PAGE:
United States
Department of Homeland Security, pedestrian traffic around Independence Square and part of Independence Mall was restricted by temporary bicycle barriers and park rangers. In 2006, the National Park Service
National Park Service
proposed installing a seven-foot security fence around Independence Hall
Independence Hall
and bisecting Independence Square, a plan that met with opposition from Philadelphia city officials, Pennsylvania
Pennsylvania
Governor Ed Rendell, and Senator Arlen Specter.[23] As of January 2007, the National Park Service
National Park Service
plan was revised to eliminate the fence in favor of movable bollards and chains, and also to remove at least some of the temporary barriers to pedestrians and visitors.[24][25] Legacy[edit] Independence Hall
Independence Hall
has been used in more recent times as the staging ground for protests because of its symbolic history[26] in support of democratic and civil rights movements. On October 26, 1918, Tomáš Masaryk proclaimed the independence of Czechoslovakia
Czechoslovakia
on the steps of Independence Hall. National Freedom Day, which commemorates the struggles of African Americans for equality and justice, has been celebrated at Independence Hall
Independence Hall
since 1942.[27] On Independence Day, July 4, 1962, President John F. Kennedy
John F. Kennedy
gave an address there.[28] Annual demonstrations advocating for Gay rights
Gay rights
were held in front of Independence Hall
Independence Hall
on July 4 from 1965 to 1969.[29][30] Independence Hall
Independence Hall
is pictured on the back of the U.S. $100 bill, as well as the bicentennial Kennedy half dollar. The Assembly Room is pictured on the reverse of the U.S. two-dollar bill, from the original painting by John Trumbull
John Trumbull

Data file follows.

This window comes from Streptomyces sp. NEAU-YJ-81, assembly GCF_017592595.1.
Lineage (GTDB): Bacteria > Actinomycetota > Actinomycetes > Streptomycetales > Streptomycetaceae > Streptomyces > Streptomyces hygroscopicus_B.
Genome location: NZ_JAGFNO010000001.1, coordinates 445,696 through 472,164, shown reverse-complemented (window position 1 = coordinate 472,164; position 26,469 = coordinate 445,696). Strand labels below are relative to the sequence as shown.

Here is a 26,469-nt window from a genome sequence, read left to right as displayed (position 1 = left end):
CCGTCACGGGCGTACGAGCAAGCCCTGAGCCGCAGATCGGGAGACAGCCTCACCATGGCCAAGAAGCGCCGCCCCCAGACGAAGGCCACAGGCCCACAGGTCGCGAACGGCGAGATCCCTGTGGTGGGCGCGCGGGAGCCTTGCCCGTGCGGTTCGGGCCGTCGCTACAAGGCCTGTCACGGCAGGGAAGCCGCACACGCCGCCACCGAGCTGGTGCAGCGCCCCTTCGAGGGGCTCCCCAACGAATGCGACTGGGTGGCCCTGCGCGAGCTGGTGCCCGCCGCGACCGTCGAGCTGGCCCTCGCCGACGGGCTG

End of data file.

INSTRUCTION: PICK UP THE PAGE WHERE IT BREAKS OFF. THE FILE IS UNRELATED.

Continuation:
entitled Declaration of Independence.

1956 U.S. postal stamp

1974 U.S. postal stamp

Reverse of 1976 Kennedy Half-Dollar

U.S. $2 bill.

2006 U.S. $100 bill.

Replicas[edit] Main article: Independence Hall
Independence Hall
replicas and derivatives Independence Hall
Independence Hall
served as the model for the Pennsylvania
Pennsylvania
Building at the 1893 World's Columbian Exposition, the Pennsylvania
Pennsylvania
Building at the 1907 Jamestown Exposition,[31] and the Pennsylvania
Pennsylvania
Pavilion at the 1939 New York World's Fair.[32] Dozens of structures replicating or loosely inspired by Independence Hall's iconic design have been built elsewhere in the United States. See also[edit]

Philadelphia
Philadelphia
portal

United States
United States
Declaration of Independence Liberty Bell Syng inkstand American Revolution Old City Hall, meeting place of the Supreme Court

References[edit]

^ "Management Documents". National Park Service. Retrieved May 2011.  Check date values in: access-date= (help) ^ a b National Park Service
National Park Service
(2009-03-13). "National Register Information System". National Register of Historic Places. National Park Service.  ^ a b c d Independence Hall
Independence Hall
(at "Independence Hall's History"). World Heritage Sites official webpage. World Heritage Committee. Retrieved 2010-03-16. ^ Browning, Charles H. (1916). "The State House Yard, and Who Owned It First after William Penn." The Pennsylvania
Pennsylvania
Magazine of History and Biography 40(1), p.87-89 ^ Browning 1916, p.89 ^ Riley, Edward M. (1953). "The Independence Hall
Independence Hall
Group". Transactions of the American Philosophical Society. American Philosophical Society. 43 (1): 7–42 [11].  ^ Independence Hall. ushistory.org. Independence Hall
Independence Hall
Association website. Retrieved 2010-03-16. ^ Frazier, Arthur H. (1974). "The Stretch Clock and its Bell at the State House". Pennsylvania
Pennsylvania
Magazine of History and Biography. XCVIII: 296.  ^ a b Frazier, Arthur H. (1974). "The Stretch Clock and its Bell at the State House". Pennsylvania
Pennsylvania
Magazine of History and Biography. XCVIII: 287.  ^ Philadelphia: A 300-Year History. Barra Foundation. 1982. p. 98. ISBN 0393016102.  ^ Frazier, Arthur H. (1974). "The Stretch Clock and its Bell at the State House". Pennsylvania
Pennsylvania
Magazine of History and Biography. XCVIII: 299.  ^ National Park Service. "Architectural Change over Time". Independence National Historical Park.  ^ Moss, Robert W. (2008). Historical Landmarks of Philadelphia. Philadelphia: University Of Pennsylvania
Pennsylvania